The dog house has been built to last, and the guard is too.
A block of styrofoam has been begun. Myself and my fellow sculptor and friend Anthony Jacobs used a large hot wire to cut through the foam. Nobody else was there to take our picture.
Carving the styrofoam armature is very tricky, because the eye’s tendency is to imagine the form of the finished piece, which would leave no room for experimentation and improvisation.
The clay I like is an oil-based clay that is hard at room temperature, but softens with heat. I use an old electric wok to heat the clay. Hot it can be poured; cold it can be carved like stone. It is useable for different purposes throughout the temperature range.
Bronze is very revealing of texture. The difference between the two textures, once cast, will be very clear.
Trip, Butler’s current mascot, came to inspect the finished clay master. Henry gave Trip a good sniffing. Note that Trip even has his own car!
Michael, Trip’s owner and handler, came to inspect the finished clay master. We made a few adjustments, and then Trip gave his approval.
The finished master on the way to the foundry.
At the foundry a rubber mold is taken of the clay master. The mold is made of several different sections so that it can be removed without damage to itself or to the master. Once complete, the mold will beken off the master and painted on the inside with hot wax until a wax reproduction of the clay master is created. The wax reproduction is about 1/4″ thick.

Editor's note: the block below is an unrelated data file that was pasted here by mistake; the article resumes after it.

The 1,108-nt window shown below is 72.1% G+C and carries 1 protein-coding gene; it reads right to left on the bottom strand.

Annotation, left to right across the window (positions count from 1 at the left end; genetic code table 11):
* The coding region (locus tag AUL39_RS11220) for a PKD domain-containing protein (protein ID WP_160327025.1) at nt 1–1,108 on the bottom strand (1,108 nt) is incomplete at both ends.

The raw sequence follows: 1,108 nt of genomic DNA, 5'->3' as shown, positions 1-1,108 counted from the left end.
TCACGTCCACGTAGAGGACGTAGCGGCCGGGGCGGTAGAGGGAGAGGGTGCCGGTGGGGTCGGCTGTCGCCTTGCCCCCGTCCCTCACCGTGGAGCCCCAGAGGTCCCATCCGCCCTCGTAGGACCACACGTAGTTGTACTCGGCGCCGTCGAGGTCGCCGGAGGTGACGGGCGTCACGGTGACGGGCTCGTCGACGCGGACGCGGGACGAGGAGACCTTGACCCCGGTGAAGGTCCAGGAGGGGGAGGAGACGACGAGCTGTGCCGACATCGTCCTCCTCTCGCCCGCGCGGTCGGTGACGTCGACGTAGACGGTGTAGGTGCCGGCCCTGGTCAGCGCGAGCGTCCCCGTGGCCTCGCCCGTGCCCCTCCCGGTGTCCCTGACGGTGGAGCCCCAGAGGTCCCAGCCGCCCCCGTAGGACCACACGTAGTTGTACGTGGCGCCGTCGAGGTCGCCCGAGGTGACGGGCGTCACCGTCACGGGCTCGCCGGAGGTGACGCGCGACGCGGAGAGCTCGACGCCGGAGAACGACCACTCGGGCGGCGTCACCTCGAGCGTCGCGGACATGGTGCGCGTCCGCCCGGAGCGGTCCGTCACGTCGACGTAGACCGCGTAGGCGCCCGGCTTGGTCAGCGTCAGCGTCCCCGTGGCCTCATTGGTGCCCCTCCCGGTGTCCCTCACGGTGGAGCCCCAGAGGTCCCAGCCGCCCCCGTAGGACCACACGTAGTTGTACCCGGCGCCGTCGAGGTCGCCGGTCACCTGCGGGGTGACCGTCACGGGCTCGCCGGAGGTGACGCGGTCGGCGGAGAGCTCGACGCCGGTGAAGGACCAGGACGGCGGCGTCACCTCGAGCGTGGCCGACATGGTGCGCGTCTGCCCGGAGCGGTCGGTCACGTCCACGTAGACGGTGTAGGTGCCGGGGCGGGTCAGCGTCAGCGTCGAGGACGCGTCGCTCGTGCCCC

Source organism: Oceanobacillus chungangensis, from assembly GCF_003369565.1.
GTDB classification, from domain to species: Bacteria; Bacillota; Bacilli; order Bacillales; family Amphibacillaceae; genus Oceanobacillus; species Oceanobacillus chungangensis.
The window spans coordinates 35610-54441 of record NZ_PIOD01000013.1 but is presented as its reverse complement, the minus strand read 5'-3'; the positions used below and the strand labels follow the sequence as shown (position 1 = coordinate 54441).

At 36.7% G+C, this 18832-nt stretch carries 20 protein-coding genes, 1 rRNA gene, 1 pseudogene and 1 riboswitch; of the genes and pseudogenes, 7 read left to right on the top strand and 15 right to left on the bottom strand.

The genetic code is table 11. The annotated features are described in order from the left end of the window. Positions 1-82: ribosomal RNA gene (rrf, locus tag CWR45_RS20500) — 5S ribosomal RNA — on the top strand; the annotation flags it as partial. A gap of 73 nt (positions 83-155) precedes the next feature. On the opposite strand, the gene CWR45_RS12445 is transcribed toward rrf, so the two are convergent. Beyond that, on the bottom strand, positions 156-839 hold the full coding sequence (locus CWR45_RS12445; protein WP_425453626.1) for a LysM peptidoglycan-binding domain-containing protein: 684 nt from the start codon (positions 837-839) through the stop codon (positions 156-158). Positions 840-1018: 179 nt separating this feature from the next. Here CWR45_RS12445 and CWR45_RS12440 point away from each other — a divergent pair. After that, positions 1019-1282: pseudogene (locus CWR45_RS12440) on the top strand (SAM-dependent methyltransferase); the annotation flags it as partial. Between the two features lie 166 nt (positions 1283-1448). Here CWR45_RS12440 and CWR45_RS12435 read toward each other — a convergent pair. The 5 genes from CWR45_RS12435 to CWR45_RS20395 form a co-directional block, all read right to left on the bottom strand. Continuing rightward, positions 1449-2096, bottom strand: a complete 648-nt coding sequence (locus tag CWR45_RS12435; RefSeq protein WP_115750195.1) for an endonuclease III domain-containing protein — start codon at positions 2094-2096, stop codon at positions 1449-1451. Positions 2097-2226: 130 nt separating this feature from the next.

The finished mold. The rubber has been covered with plaster so it will hold its shape. Each of the plaster sections has been keyed so that they lock together.
After the wax reproduction is finished it is cut into smaller pieces, each of which is dipped repeatedly into a fluid form of ceramic slurry, each coat of which is also coated with a fine sand for stability. The ceramic is liquid, so it conforms to the shape of the wax perfectly. Once enough of a shell has been formed, the mold is fired in a special kiln, which melts the wax out at the same time that it fires the ceramic shell. The completed hollow mold will have molten bronze poured in, which will perfectly reproduce the shape of the wax reproduction of the clay master.